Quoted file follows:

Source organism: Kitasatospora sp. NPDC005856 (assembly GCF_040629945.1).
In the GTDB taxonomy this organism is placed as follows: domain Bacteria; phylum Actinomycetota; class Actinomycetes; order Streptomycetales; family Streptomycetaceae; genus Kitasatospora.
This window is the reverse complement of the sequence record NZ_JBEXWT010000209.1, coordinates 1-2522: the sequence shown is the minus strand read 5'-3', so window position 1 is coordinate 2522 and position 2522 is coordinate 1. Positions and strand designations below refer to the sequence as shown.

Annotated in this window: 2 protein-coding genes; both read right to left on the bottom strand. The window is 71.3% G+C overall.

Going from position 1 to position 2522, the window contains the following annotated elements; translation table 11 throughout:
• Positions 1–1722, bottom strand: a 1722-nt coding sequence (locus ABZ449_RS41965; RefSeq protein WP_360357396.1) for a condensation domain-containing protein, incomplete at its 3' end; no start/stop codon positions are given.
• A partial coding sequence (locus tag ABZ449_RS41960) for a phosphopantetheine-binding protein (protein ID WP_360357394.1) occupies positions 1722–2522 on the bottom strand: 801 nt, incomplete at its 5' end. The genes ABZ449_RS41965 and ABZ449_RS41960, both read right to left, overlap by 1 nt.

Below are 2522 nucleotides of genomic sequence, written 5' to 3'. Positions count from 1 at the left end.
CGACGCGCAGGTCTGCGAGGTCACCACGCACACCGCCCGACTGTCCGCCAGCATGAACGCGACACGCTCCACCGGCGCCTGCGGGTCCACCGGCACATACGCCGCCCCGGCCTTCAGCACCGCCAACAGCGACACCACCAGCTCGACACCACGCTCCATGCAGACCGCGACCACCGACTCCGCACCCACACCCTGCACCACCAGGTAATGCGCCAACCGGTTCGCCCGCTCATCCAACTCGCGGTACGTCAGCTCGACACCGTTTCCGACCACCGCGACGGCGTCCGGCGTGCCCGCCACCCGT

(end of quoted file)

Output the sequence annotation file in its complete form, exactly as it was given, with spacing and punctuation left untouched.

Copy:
Source organism: Kitasatospora sp. NPDC005856 (assembly GCF_040629945.1).
In the GTDB taxonomy this organism is placed as follows: domain Bacteria; phylum Actinomycetota; class Actinomycetes; order Streptomycetales; family Streptomycetaceae; genus Kitasatospora.
This window is the reverse complement of the sequence record NZ_JBEXWT010000209.1, coordinates 1-2522: the sequence shown is the minus strand read 5'-3', so window position 1 is coordinate 2522 and position 2522 is coordinate 1. Positions and strand designations below refer to the sequence as shown.

Annotated in this window: 2 protein-coding genes; both read right to left on the bottom strand. The window is 71.3% G+C overall.

Going from position 1 to position 2522, the window contains the following annotated elements; translation table 11 throughout:
• Positions 1–1722, bottom strand: a 1722-nt coding sequence (locus ABZ449_RS41965; RefSeq protein WP_360357396.1) for a condensation domain-containing protein, incomplete at its 3' end; no start/stop codon positions are given.
• A partial coding sequence (locus tag ABZ449_RS41960) for a phosphopantetheine-binding protein (protein ID WP_360357394.1) occupies positions 1722–2522 on the bottom strand: 801 nt, incomplete at its 5' end. The genes ABZ449_RS41965 and ABZ449_RS41960, both read right to left, overlap by 1 nt.

Below are 2522 nucleotides of genomic sequence, written 5' to 3'. Positions count from 1 at the left end.
CGACGCGCAGGTCTGCGAGGTCACCACGCACACCGCCCGACTGTCCGCCAGCATGAACGCGACACGCTCCACCGGCGCCTGCGGGTCCACCGGCACATACGCCGCCCCGGCCTTCAGCACCGCCAACAGCGACACCACCAGCTCGACACCACGCTCCATGCAGACCGCGACCACCGACTCCGCACCCACACCCTGCACCACCAGGTAATGCGCCAACCGGTTCGCCCGCTCATCCAACTCGCGGTACGTCAGCTCGACACCGTTTCCGACCACCGCGACGGCGTCCGGCGTGCCCGCCACCCGT